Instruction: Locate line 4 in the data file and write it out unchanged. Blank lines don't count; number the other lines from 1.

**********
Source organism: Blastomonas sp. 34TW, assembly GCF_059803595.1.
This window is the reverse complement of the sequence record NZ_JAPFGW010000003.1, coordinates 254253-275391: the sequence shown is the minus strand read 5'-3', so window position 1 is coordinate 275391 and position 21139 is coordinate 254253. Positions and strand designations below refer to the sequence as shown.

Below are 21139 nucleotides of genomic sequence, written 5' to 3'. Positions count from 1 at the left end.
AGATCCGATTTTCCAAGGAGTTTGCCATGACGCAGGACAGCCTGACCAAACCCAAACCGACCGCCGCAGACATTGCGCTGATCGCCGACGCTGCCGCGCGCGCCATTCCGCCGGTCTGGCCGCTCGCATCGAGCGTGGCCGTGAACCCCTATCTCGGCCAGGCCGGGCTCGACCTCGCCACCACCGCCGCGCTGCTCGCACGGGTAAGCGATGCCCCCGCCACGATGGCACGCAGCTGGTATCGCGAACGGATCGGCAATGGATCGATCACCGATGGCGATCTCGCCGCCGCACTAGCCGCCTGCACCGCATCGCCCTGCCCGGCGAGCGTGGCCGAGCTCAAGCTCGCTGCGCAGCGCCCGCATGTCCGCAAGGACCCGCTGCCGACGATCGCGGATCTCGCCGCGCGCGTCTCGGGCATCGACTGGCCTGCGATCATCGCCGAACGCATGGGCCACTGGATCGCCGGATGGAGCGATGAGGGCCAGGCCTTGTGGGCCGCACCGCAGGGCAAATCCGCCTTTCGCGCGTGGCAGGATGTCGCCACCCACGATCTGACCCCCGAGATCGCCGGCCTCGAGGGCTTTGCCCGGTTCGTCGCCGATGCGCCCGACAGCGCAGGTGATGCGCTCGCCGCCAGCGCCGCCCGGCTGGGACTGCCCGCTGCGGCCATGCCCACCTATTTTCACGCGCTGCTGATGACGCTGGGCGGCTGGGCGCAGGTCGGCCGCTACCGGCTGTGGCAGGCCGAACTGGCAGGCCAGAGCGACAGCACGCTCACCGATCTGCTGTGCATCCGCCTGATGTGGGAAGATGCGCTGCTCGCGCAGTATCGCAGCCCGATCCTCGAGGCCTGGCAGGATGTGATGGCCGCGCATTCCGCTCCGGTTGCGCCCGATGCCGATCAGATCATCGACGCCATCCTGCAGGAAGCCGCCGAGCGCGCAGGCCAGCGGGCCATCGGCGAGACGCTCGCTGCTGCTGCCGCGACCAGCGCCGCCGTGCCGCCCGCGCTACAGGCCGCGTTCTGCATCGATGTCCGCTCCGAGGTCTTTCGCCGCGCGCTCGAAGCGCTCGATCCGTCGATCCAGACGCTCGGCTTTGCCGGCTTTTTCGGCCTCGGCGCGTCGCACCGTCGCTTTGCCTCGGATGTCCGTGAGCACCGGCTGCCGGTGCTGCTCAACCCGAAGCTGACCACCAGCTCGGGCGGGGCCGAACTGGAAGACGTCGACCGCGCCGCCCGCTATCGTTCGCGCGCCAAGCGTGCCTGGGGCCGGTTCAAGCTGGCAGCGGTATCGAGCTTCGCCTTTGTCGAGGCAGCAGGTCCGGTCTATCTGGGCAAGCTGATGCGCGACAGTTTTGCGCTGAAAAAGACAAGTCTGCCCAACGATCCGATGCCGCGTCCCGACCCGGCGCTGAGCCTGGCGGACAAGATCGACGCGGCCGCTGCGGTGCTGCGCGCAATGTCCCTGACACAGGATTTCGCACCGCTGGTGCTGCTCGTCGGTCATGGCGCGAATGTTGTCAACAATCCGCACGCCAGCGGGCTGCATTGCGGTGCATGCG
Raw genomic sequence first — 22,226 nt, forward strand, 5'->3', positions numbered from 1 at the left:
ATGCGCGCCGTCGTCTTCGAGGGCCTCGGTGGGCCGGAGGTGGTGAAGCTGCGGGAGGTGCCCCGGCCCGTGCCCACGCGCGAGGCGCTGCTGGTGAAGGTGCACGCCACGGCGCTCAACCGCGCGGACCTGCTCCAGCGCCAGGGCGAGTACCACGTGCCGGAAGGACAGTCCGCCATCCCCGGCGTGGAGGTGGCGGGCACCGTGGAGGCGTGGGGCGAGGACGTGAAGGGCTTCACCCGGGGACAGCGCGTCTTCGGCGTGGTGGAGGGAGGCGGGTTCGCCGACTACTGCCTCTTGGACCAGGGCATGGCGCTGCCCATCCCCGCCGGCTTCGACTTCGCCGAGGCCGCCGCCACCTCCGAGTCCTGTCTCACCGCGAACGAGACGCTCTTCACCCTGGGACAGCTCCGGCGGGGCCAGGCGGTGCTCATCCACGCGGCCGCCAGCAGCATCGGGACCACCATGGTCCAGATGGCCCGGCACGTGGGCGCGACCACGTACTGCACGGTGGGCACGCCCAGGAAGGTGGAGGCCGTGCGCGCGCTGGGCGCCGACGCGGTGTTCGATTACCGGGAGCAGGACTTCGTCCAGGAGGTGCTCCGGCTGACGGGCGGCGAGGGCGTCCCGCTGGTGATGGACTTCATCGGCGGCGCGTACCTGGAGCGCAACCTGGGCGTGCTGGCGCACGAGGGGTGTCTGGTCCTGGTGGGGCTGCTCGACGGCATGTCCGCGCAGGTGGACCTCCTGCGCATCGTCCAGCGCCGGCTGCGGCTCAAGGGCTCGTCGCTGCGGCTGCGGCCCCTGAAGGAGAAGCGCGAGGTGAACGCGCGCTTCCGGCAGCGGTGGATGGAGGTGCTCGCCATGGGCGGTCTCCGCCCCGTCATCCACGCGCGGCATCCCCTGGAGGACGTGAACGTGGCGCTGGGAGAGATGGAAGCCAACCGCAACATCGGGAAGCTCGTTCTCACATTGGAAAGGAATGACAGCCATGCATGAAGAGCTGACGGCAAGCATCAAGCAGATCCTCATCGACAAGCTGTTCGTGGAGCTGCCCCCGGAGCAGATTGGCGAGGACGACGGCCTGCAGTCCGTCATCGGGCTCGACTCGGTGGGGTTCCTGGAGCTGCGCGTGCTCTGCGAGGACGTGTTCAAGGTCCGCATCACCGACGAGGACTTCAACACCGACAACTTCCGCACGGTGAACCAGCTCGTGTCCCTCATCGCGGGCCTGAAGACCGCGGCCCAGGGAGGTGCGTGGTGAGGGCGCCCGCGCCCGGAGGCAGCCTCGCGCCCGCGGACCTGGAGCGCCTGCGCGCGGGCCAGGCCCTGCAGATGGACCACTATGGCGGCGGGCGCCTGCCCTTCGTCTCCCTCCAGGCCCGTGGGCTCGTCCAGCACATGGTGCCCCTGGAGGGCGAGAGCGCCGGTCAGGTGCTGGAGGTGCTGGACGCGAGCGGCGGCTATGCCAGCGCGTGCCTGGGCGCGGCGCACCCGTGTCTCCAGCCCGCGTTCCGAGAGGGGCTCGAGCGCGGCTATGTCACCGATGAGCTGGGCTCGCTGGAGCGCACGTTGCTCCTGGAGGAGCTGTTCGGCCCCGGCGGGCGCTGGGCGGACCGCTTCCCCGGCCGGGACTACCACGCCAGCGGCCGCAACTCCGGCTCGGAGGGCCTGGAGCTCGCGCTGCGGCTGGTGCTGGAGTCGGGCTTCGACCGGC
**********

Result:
AGATCCGATTTTCCAAGGAGTTTGCCATGACGCAGGACAGCCTGACCAAACCCAAACCGACCGCCGCAGACATTGCGCTGATCGCCGACGCTGCCGCGCGCGCCATTCCGCCGGTCTGGCCGCTCGCATCGAGCGTGGCCGTGAACCCCTATCTCGGCCAGGCCGGGCTCGACCTCGCCACCACCGCCGCGCTGCTCGCACGGGTAAGCGATGCCCCCGCCACGATGGCACGCAGCTGGTATCGCGAACGGATCGGCAATGGATCGATCACCGATGGCGATCTCGCCGCCGCACTAGCCGCCTGCACCGCATCGCCCTGCCCGGCGAGCGTGGCCGAGCTCAAGCTCGCTGCGCAGCGCCCGCATGTCCGCAAGGACCCGCTGCCGACGATCGCGGATCTCGCCGCGCGCGTCTCGGGCATCGACTGGCCTGCGATCATCGCCGAACGCATGGGCCACTGGATCGCCGGATGGAGCGATGAGGGCCAGGCCTTGTGGGCCGCACCGCAGGGCAAATCCGCCTTTCGCGCGTGGCAGGATGTCGCCACCCACGATCTGACCCCCGAGATCGCCGGCCTCGAGGGCTTTGCCCGGTTCGTCGCCGATGCGCCCGACAGCGCAGGTGATGCGCTCGCCGCCAGCGCCGCCCGGCTGGGACTGCCCGCTGCGGCCATGCCCACCTATTTTCACGCGCTGCTGATGACGCTGGGCGGCTGGGCGCAGGTCGGCCGCTACCGGCTGTGGCAGGCCGAACTGGCAGGCCAGAGCGACAGCACGCTCACCGATCTGCTGTGCATCCGCCTGATGTGGGAAGATGCGCTGCTCGCGCAGTATCGCAGCCCGATCCTCGAGGCCTGGCAGGATGTGATGGCCGCGCATTCCGCTCCGGTTGCGCCCGATGCCGATCAGATCATCGACGCCATCCTGCAGGAAGCCGCCGAGCGCGCAGGCCAGCGGGCCATCGGCGAGACGCTCGCTGCTGCTGCCGCGACCAGCGCCGCCGTGCCGCCCGCGCTACAGGCCGCGTTCTGCATCGATGTCCGCTCCGAGGTCTTTCGCCGCGCGCTCGAAGCGCTCGATCCGTCGATCCAGACGCTCGGCTTTGCCGGCTTTTTCGGCCTCGGCGCGTCGCACCGTCGCTTTGCCTCGGATGTCCGTGAGCACCGGCTGCCGGTGCTGCTCAACCCGAAGCTGACCACCAGCTCGGGCGGGGCCGAACTGGAAGACGTCGACCGCGCCGCCCGCTATCGTTCGCGCGCCAAGCGTGCCTGGGGCCGGTTCAAGCTGGCAGCGGTATCGAGCTTCGCCTTTGTCGAGGCAGCAGGTCCGGTCTATCTGGGCAAGCTGATGCGCGACAGTTTTGCGCTGAAAAAGACAAGTCTGCCCAACGATCCGATGCCGCGTCCCGACCCGGCGCTGAGCCTGGCGGACAAGATCGACGCGGCCGCTGCGGTGCTGCGCGCAATGTCCCTGACACAGGATTTCGCACCGCTGGTGCTGCTCGTCGGTCATGGCGCGAATGTTGTCAACAATCCGCACGCCAGCGGGCTGCATTGCGGTGCATGCG